The new tax bill has some important changes impacting IRAs and Rollovers that we wish to share with you. We’ve already received some client questions which we are certain you also may have pondered.
Q: For 2018 and future years, are “backdoor” Roth IRA conversions still available to traditional IRA holders under the Tax Cuts and Jobs Act?
A: Yes, the “Backdoor” Roth IRA strategy is a way to move money into a Roth IRA that can be used by persons who have too much income to be eligible to make a direct contribution to a Roth IRA. The new tax law does NOT change or limit conversions to Roth IRAs, so “backdoor” transfers to Roth IRAs remain available as before. In 2018, married couples with Modified Adjusted Gross Income (MAGI) of $199,000 or more, and single persons with MAGI of $135,000 or more, are ineligible to make any direct contributions to a Roth IRA. No income limitation applies to persons converting Traditional IRAs or 401Ks to Roth IRAs, or making contributions to a nondeductible Traditional IRA followed by a rollover/conversion to a Roth IRA.
CAUTION: There may be income tax consequences to any Roth IRA conversions, so check with your tax advisor prior to initiating the rollover.
Q: What are the new rules on recharacterizing an IRA rollover?
A: This is important so pay attention. The new tax law eliminates the ability to use “recharacterization” to reverse a conversion of a Traditional IRA or 401(k) funds into a Roth IRA if you later decide doing so was a mistake. Beginning in 2018, when you make a backdoor conversion (whether this occurred in 2017 or in 2018) it will be final. There’s no longer the ability to “undo” it later regardless of the reason. So look before you leap!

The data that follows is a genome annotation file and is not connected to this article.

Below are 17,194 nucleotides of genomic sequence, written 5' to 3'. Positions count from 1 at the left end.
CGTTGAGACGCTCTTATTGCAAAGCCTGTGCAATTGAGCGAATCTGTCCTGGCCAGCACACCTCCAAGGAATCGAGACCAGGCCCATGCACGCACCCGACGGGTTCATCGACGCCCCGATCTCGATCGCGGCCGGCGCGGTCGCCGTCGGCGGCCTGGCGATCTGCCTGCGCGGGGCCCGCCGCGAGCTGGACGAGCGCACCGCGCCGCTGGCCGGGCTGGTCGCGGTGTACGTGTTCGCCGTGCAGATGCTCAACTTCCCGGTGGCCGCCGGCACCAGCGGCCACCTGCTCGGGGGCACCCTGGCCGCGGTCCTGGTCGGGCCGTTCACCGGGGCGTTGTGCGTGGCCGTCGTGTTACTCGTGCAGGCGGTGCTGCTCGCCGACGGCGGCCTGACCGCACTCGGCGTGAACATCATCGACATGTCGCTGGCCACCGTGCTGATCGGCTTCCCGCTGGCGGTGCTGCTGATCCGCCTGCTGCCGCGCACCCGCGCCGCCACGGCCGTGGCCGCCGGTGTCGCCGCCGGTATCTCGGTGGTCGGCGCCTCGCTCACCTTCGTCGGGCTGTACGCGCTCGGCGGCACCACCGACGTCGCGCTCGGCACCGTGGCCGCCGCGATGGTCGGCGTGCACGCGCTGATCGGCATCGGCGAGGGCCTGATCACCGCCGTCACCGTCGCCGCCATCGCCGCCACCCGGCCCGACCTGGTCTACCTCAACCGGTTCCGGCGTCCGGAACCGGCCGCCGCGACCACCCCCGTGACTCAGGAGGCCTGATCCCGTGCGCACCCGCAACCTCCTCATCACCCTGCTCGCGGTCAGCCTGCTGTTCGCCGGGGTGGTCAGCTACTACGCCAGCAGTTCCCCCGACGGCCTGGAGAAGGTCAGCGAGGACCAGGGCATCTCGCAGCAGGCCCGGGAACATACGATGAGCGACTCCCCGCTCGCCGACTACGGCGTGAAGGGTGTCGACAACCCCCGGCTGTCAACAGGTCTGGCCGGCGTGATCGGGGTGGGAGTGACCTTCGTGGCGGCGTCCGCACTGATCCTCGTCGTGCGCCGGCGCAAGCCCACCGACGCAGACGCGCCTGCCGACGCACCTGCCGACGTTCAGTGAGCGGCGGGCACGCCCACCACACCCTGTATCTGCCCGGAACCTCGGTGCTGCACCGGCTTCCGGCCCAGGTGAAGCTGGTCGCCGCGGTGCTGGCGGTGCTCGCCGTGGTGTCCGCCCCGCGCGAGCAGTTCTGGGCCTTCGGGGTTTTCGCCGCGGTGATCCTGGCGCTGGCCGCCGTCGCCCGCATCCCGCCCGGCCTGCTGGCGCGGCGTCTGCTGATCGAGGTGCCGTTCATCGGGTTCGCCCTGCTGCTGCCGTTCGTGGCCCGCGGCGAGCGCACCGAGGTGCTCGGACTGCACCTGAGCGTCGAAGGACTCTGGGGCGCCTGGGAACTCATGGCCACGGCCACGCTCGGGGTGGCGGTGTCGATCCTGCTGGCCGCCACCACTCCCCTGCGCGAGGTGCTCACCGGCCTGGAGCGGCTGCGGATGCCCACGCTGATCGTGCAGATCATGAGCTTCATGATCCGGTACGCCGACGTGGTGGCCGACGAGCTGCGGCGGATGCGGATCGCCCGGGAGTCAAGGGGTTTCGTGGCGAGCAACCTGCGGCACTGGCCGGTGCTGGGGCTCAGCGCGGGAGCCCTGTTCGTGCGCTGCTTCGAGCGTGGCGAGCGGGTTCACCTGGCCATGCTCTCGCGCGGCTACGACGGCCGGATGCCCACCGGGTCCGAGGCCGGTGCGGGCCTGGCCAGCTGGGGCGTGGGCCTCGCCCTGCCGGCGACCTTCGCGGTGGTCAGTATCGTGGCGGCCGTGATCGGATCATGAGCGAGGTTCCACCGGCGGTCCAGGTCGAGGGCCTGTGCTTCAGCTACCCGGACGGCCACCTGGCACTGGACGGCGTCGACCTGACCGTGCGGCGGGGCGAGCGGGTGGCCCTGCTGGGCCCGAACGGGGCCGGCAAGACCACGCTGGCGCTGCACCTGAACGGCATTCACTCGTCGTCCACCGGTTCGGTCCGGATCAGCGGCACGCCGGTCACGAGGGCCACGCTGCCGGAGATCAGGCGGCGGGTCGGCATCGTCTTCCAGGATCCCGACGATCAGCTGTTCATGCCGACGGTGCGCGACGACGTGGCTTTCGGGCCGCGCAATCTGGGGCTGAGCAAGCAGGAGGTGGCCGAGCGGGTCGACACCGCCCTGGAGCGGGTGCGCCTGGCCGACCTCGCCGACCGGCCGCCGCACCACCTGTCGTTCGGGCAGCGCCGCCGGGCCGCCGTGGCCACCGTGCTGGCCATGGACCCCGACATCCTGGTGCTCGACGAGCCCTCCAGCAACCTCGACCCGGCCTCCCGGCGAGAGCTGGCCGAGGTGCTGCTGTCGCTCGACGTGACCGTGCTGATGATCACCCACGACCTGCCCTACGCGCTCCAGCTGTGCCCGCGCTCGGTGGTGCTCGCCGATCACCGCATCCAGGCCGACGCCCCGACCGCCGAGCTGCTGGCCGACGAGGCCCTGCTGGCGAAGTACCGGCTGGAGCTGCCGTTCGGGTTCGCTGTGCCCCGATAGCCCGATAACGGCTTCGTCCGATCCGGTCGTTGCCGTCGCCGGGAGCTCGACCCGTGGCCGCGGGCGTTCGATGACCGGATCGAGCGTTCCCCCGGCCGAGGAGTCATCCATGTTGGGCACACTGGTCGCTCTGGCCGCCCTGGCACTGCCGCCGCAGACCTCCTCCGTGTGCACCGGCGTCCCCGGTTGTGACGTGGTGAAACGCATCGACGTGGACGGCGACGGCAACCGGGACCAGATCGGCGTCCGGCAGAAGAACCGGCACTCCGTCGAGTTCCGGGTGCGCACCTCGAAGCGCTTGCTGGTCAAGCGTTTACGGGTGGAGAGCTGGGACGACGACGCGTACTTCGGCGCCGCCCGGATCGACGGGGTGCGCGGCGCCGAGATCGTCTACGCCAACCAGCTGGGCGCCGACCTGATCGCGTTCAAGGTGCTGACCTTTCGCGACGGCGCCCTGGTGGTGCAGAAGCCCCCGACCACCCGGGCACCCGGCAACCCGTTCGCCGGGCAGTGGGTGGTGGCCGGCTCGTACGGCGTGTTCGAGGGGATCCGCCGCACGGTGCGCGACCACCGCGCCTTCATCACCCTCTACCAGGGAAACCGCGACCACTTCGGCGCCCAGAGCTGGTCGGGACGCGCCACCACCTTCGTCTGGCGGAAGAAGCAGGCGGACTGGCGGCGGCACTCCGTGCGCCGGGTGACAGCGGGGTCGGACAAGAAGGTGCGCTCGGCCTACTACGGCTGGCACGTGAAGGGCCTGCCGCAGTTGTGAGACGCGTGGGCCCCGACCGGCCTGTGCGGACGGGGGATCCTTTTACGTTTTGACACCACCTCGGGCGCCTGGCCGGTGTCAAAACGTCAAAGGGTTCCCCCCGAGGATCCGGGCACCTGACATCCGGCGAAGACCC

Q: What if I made a 2017 or 2018 Roth IRA contribution and later determine my income was too high such that I was ineligible to make a Roth IRA?
A: The new law preserves, as before, the option to convert an annual contribution made to a Roth IRA into one made to a Traditional IRA, and likewise to convert a contribution to a Traditional IRA into one made to a Roth IRA. This option is especially beneficial for individuals who misjudge their actual income for the year at the time they make a contribution — and so misjudge their ability to contribute to a Roth IRA under income-level eligibility rules, with the result that they contribute to the wrong type of IRA. The new law preserves the ability to fix this type of IRA mistake later.